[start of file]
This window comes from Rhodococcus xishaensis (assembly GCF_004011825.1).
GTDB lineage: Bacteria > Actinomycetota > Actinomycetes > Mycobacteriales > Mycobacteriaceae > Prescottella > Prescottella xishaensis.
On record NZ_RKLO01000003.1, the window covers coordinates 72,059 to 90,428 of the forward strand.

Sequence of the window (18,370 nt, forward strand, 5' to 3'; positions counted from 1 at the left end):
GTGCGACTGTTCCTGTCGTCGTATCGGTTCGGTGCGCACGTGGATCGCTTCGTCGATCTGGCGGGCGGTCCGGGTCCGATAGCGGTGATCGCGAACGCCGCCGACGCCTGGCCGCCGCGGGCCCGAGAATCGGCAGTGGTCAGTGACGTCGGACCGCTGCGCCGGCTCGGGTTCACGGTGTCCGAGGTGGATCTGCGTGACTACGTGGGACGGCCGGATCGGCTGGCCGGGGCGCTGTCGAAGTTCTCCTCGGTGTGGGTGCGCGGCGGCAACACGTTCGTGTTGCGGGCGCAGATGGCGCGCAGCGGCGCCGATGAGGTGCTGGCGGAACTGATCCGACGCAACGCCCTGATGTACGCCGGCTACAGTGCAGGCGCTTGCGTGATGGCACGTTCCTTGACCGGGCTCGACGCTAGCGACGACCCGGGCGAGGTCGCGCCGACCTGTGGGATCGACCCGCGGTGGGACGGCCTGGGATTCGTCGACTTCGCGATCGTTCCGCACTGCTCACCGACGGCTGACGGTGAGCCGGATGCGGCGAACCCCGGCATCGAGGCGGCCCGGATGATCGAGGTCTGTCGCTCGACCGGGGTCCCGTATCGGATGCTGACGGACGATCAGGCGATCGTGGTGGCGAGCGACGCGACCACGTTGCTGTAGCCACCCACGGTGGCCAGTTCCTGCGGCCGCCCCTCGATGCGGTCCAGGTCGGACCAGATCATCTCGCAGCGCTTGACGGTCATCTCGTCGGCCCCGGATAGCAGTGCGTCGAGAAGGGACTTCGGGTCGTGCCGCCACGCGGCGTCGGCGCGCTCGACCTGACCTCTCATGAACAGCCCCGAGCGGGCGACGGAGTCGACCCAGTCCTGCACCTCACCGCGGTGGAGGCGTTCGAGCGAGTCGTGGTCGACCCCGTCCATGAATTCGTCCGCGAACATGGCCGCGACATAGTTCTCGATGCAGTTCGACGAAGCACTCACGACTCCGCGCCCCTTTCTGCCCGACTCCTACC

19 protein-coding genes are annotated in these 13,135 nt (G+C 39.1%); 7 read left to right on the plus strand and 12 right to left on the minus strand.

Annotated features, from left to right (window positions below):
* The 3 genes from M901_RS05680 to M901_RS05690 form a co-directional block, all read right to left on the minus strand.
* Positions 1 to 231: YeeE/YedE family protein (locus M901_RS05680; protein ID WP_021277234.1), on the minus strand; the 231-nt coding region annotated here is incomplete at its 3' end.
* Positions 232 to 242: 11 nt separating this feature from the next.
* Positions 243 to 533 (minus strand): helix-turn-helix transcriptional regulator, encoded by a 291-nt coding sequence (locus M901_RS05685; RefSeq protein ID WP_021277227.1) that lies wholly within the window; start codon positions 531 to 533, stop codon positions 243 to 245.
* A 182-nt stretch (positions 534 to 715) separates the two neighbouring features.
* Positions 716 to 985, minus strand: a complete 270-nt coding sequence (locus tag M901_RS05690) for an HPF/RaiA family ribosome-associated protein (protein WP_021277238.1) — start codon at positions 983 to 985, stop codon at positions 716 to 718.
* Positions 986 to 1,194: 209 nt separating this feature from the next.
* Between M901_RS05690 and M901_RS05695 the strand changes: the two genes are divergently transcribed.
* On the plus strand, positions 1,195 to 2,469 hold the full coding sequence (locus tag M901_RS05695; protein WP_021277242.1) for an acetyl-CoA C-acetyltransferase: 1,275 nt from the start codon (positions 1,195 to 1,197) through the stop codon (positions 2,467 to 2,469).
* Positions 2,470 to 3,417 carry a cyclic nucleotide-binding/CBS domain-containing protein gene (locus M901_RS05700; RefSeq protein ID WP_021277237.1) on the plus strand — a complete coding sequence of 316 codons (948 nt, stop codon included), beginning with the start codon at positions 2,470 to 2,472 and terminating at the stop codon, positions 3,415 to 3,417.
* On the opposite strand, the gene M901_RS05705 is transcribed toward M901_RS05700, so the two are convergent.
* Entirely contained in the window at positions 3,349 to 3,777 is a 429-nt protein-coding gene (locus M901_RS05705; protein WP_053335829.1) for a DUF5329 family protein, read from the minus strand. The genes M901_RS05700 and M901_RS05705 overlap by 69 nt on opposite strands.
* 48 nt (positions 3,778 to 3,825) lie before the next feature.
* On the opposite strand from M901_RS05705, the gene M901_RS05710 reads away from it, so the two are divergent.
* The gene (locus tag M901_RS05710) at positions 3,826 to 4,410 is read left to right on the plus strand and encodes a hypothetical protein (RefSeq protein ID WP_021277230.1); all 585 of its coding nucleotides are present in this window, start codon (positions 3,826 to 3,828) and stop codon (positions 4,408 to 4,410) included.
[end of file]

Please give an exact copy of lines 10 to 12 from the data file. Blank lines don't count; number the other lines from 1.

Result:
* Positions 232 to 242: 11 nt separating this feature from the next.
* Positions 243 to 533 (minus strand): helix-turn-helix transcriptional regulator, encoded by a 291-nt coding sequence (locus M901_RS05685; RefSeq protein ID WP_021277227.1) that lies wholly within the window; start codon positions 531 to 533, stop codon positions 243 to 245.
* A 182-nt stretch (positions 534 to 715) separates the two neighbouring features.